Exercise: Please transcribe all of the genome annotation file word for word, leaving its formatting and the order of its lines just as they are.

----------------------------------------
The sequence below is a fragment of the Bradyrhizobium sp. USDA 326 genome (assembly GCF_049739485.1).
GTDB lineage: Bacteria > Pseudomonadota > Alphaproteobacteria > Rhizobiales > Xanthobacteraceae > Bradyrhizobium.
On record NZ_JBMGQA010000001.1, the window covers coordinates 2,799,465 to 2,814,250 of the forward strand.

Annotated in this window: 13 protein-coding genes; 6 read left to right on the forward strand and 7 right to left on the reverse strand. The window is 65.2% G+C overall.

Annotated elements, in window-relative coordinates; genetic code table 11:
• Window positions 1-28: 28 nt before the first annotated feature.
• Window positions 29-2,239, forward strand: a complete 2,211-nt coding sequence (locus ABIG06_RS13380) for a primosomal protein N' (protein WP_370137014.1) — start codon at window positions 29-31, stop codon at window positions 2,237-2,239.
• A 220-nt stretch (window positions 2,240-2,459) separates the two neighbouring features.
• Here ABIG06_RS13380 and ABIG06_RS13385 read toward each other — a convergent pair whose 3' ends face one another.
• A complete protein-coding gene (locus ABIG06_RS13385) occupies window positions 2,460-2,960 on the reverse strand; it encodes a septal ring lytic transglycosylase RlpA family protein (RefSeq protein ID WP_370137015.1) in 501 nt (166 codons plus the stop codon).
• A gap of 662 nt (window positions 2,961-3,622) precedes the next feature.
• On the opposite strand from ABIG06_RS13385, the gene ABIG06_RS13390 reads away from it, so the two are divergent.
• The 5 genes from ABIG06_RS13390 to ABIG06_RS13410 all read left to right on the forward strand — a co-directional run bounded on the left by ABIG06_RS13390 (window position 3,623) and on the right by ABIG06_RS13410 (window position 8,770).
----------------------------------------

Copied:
The sequence below is a fragment of the Bradyrhizobium sp. USDA 326 genome (assembly GCF_049739485.1).
GTDB lineage: Bacteria > Pseudomonadota > Alphaproteobacteria > Rhizobiales > Xanthobacteraceae > Bradyrhizobium.
On record NZ_JBMGQA010000001.1, the window covers coordinates 2,799,465 to 2,814,250 of the forward strand.

Annotated in this window: 13 protein-coding genes; 6 read left to right on the forward strand and 7 right to left on the reverse strand. The window is 65.2% G+C overall.

Annotated elements, in window-relative coordinates; genetic code table 11:
• Window positions 1-28: 28 nt before the first annotated feature.
• Window positions 29-2,239, forward strand: a complete 2,211-nt coding sequence (locus ABIG06_RS13380) for a primosomal protein N' (protein WP_370137014.1) — start codon at window positions 29-31, stop codon at window positions 2,237-2,239.
• A 220-nt stretch (window positions 2,240-2,459) separates the two neighbouring features.
• Here ABIG06_RS13380 and ABIG06_RS13385 read toward each other — a convergent pair whose 3' ends face one another.
• A complete protein-coding gene (locus ABIG06_RS13385) occupies window positions 2,460-2,960 on the reverse strand; it encodes a septal ring lytic transglycosylase RlpA family protein (RefSeq protein ID WP_370137015.1) in 501 nt (166 codons plus the stop codon).
• A gap of 662 nt (window positions 2,961-3,622) precedes the next feature.
• On the opposite strand from ABIG06_RS13385, the gene ABIG06_RS13390 reads away from it, so the two are divergent.
• The 5 genes from ABIG06_RS13390 to ABIG06_RS13410 all read left to right on the forward strand — a co-directional run bounded on the left by ABIG06_RS13390 (window position 3,623) and on the right by ABIG06_RS13410 (window position 8,770).